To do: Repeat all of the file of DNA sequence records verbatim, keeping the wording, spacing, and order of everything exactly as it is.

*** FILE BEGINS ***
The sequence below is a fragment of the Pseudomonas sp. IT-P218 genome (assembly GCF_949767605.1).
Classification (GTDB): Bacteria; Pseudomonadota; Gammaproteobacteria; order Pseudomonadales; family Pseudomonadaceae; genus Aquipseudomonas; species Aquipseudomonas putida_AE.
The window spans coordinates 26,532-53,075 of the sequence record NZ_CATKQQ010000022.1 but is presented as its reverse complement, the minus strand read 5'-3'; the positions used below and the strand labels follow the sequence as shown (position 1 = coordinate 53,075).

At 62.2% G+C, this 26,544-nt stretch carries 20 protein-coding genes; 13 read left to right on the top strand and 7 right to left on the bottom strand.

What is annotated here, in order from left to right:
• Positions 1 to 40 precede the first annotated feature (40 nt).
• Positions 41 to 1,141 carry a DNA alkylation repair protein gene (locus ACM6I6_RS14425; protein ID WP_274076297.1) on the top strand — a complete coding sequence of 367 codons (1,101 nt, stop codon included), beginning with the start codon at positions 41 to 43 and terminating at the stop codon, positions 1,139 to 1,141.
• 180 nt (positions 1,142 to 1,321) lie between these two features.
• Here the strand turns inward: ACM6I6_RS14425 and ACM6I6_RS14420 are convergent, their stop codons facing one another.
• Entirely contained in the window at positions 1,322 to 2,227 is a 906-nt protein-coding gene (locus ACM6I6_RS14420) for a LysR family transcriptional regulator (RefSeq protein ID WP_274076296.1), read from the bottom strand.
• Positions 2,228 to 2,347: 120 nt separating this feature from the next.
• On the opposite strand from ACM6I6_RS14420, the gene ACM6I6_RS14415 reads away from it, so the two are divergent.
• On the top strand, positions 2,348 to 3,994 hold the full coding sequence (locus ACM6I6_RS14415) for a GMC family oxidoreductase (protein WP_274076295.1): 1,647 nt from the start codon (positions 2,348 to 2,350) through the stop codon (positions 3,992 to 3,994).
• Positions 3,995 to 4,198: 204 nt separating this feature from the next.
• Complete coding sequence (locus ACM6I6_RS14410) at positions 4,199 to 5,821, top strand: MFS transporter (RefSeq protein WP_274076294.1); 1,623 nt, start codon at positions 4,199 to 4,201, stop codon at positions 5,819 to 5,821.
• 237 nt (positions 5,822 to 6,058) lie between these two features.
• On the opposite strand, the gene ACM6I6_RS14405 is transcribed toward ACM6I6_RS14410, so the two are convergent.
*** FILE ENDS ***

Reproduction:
The sequence below is a fragment of the Pseudomonas sp. IT-P218 genome (assembly GCF_949767605.1).
Classification (GTDB): Bacteria; Pseudomonadota; Gammaproteobacteria; order Pseudomonadales; family Pseudomonadaceae; genus Aquipseudomonas; species Aquipseudomonas putida_AE.
The window spans coordinates 26,532-53,075 of the sequence record NZ_CATKQQ010000022.1 but is presented as its reverse complement, the minus strand read 5'-3'; the positions used below and the strand labels follow the sequence as shown (position 1 = coordinate 53,075).

At 62.2% G+C, this 26,544-nt stretch carries 20 protein-coding genes; 13 read left to right on the top strand and 7 right to left on the bottom strand.

What is annotated here, in order from left to right:
• Positions 1 to 40 precede the first annotated feature (40 nt).
• Positions 41 to 1,141 carry a DNA alkylation repair protein gene (locus ACM6I6_RS14425; protein ID WP_274076297.1) on the top strand — a complete coding sequence of 367 codons (1,101 nt, stop codon included), beginning with the start codon at positions 41 to 43 and terminating at the stop codon, positions 1,139 to 1,141.
• 180 nt (positions 1,142 to 1,321) lie between these two features.
• Here the strand turns inward: ACM6I6_RS14425 and ACM6I6_RS14420 are convergent, their stop codons facing one another.
• Entirely contained in the window at positions 1,322 to 2,227 is a 906-nt protein-coding gene (locus ACM6I6_RS14420) for a LysR family transcriptional regulator (RefSeq protein ID WP_274076296.1), read from the bottom strand.
• Positions 2,228 to 2,347: 120 nt separating this feature from the next.
• On the opposite strand from ACM6I6_RS14420, the gene ACM6I6_RS14415 reads away from it, so the two are divergent.
• On the top strand, positions 2,348 to 3,994 hold the full coding sequence (locus ACM6I6_RS14415) for a GMC family oxidoreductase (protein WP_274076295.1): 1,647 nt from the start codon (positions 2,348 to 2,350) through the stop codon (positions 3,992 to 3,994).
• Positions 3,995 to 4,198: 204 nt separating this feature from the next.
• Complete coding sequence (locus ACM6I6_RS14410) at positions 4,199 to 5,821, top strand: MFS transporter (RefSeq protein WP_274076294.1); 1,623 nt, start codon at positions 4,199 to 4,201, stop codon at positions 5,819 to 5,821.
• 237 nt (positions 5,822 to 6,058) lie between these two features.
• On the opposite strand, the gene ACM6I6_RS14405 is transcribed toward ACM6I6_RS14410, so the two are convergent.